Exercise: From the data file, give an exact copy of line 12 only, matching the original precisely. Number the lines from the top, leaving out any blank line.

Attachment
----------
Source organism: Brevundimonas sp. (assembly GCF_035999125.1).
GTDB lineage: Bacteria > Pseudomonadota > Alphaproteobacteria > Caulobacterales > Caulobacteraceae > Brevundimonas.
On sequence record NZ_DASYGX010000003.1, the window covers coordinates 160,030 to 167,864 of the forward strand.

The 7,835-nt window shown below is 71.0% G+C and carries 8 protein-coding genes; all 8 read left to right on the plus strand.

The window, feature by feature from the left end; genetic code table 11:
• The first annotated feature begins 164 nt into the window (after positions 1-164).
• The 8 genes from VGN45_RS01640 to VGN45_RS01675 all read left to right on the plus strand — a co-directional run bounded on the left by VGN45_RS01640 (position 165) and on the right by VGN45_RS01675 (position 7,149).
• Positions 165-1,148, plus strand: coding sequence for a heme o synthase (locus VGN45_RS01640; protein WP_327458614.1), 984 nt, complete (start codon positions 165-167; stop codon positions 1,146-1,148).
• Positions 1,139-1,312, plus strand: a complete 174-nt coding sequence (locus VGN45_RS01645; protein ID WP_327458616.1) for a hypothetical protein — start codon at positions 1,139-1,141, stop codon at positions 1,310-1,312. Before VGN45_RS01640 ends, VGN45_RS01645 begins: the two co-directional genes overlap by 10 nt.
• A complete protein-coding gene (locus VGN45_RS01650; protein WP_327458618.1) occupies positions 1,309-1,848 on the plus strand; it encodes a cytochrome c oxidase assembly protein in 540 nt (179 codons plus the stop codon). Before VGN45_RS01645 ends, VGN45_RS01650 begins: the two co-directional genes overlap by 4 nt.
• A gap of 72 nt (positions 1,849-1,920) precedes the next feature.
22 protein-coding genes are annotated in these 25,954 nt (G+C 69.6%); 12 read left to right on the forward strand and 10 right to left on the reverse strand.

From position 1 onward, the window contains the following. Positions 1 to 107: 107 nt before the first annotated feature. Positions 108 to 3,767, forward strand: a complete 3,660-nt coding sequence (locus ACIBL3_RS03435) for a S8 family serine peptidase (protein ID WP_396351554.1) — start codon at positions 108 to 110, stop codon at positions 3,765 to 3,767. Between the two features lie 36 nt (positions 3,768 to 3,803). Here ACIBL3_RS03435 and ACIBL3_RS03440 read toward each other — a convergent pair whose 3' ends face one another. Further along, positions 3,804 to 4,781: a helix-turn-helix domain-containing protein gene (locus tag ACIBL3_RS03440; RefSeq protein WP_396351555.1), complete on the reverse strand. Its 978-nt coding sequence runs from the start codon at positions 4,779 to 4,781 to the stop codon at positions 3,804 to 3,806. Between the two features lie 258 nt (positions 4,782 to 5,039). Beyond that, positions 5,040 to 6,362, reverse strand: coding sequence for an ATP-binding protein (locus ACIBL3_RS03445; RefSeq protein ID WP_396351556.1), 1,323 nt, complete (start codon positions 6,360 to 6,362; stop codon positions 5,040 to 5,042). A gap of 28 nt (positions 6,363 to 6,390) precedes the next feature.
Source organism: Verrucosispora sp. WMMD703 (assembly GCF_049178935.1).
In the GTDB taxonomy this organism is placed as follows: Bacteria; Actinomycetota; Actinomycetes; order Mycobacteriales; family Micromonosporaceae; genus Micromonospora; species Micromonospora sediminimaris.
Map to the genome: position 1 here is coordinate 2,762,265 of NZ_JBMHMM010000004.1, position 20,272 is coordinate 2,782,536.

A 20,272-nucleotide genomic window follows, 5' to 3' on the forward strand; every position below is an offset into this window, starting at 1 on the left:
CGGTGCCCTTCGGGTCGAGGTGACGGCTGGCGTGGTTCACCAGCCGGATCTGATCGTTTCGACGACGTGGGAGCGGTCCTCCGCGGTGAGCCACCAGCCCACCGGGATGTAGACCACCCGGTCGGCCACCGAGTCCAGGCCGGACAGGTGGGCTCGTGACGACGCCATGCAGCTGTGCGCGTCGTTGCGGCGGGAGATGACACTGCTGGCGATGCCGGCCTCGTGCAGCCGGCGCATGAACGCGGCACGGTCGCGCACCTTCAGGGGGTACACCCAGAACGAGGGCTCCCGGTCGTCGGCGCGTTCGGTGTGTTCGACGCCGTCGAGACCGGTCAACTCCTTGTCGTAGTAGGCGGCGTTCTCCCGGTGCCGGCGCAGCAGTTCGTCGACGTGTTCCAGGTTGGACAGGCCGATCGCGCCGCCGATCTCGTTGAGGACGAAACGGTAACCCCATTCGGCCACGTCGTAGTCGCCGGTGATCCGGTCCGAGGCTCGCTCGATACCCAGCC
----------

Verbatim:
22 protein-coding genes are annotated in these 25,954 nt (G+C 69.6%); 12 read left to right on the forward strand and 10 right to left on the reverse strand.